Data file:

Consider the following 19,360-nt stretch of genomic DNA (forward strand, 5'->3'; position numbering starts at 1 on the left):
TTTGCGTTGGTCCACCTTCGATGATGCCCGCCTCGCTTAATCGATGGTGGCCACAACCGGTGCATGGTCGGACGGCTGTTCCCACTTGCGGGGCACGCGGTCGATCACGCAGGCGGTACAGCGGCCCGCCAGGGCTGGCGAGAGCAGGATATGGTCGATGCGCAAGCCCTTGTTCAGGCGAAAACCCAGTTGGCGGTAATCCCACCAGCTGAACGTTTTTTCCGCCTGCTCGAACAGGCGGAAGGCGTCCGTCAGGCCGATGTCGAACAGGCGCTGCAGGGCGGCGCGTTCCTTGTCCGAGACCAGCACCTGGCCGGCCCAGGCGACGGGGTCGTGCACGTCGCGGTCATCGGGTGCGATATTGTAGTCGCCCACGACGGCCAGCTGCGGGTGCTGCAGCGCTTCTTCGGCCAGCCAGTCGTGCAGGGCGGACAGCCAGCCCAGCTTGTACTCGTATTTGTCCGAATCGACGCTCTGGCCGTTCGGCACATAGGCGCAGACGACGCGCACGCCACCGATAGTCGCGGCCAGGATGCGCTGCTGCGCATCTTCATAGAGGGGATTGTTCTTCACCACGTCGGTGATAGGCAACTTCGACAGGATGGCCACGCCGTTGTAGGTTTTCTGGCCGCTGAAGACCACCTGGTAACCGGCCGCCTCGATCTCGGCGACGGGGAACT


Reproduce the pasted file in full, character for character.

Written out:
Consider the following 19,360-nt stretch of genomic DNA (forward strand, 5'->3'; position numbering starts at 1 on the left):
TTTGCGTTGGTCCACCTTCGATGATGCCCGCCTCGCTTAATCGATGGTGGCCACAACCGGTGCATGGTCGGACGGCTGTTCCCACTTGCGGGGCACGCGGTCGATCACGCAGGCGGTACAGCGGCCCGCCAGGGCTGGCGAGAGCAGGATATGGTCGATGCGCAAGCCCTTGTTCAGGCGAAAACCCAGTTGGCGGTAATCCCACCAGCTGAACGTTTTTTCCGCCTGCTCGAACAGGCGGAAGGCGTCCGTCAGGCCGATGTCGAACAGGCGCTGCAGGGCGGCGCGTTCCTTGTCCGAGACCAGCACCTGGCCGGCCCAGGCGACGGGGTCGTGCACGTCGCGGTCATCGGGTGCGATATTGTAGTCGCCCACGACGGCCAGCTGCGGGTGCTGCAGCGCTTCTTCGGCCAGCCAGTCGTGCAGGGCGGACAGCCAGCCCAGCTTGTACTCGTATTTGTCCGAATCGACGCTCTGGCCGTTCGGCACATAGGCGCAGACGACGCGCACGCCACCGATAGTCGCGGCCAGGATGCGCTGCTGCGCATCTTCATAGAGGGGATTGTTCTTCACCACGTCGGTGATAGGCAACTTCGACAGGATGGCCACGCCGTTGTAGGTTTTCTGGCCGCTGAAGACCACCTGGTAACCGGCCGCCTCGATCTCGGCGACGGGGAACT